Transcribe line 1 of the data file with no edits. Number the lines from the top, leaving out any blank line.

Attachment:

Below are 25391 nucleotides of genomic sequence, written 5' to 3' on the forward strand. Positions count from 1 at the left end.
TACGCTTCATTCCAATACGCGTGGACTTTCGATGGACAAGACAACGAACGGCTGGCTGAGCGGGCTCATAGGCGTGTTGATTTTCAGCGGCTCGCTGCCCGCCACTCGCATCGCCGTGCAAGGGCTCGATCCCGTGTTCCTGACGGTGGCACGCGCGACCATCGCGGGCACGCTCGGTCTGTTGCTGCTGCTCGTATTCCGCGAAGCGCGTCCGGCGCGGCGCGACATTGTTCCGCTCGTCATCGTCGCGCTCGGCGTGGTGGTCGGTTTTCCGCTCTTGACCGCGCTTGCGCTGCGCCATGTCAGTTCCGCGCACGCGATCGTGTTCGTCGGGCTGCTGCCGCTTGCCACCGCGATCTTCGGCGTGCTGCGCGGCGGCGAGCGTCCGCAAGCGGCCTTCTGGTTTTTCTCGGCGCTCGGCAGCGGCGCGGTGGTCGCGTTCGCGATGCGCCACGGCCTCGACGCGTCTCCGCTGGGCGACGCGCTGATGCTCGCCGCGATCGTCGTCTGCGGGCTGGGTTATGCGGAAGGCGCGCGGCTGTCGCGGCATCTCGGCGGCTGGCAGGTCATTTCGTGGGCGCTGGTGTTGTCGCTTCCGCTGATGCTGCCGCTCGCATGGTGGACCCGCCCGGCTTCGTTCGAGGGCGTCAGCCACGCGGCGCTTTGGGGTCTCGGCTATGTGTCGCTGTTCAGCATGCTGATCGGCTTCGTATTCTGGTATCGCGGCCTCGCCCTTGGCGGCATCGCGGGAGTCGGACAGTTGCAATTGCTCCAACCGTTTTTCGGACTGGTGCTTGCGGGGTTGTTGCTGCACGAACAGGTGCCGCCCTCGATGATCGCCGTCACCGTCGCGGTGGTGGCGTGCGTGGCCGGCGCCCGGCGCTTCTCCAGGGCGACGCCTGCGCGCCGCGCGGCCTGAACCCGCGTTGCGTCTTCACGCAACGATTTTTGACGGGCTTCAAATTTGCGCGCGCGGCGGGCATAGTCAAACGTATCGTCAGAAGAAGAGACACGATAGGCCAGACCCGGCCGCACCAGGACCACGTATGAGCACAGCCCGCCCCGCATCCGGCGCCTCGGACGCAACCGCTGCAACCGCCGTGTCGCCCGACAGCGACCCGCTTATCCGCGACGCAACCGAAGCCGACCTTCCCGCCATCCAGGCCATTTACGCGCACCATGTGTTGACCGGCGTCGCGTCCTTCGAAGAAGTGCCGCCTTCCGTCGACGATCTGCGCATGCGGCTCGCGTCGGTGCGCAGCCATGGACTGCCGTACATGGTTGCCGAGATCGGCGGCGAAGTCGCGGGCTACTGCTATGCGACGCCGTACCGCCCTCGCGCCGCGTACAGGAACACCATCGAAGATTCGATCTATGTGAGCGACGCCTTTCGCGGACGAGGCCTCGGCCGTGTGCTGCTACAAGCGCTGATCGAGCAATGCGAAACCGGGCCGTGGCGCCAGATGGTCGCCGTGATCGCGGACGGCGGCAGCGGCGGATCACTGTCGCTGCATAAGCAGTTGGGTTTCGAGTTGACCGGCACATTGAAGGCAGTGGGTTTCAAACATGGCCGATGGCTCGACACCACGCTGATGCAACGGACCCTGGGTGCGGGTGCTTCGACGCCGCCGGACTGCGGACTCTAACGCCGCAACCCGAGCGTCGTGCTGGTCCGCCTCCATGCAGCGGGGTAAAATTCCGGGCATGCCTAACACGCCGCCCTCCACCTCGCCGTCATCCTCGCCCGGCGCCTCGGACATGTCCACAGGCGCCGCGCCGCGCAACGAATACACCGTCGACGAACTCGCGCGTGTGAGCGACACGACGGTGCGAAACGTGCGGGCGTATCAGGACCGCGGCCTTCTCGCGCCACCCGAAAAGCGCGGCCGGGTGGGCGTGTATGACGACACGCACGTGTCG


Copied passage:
Below are 25391 nucleotides of genomic sequence, written 5' to 3' on the forward strand. Positions count from 1 at the left end.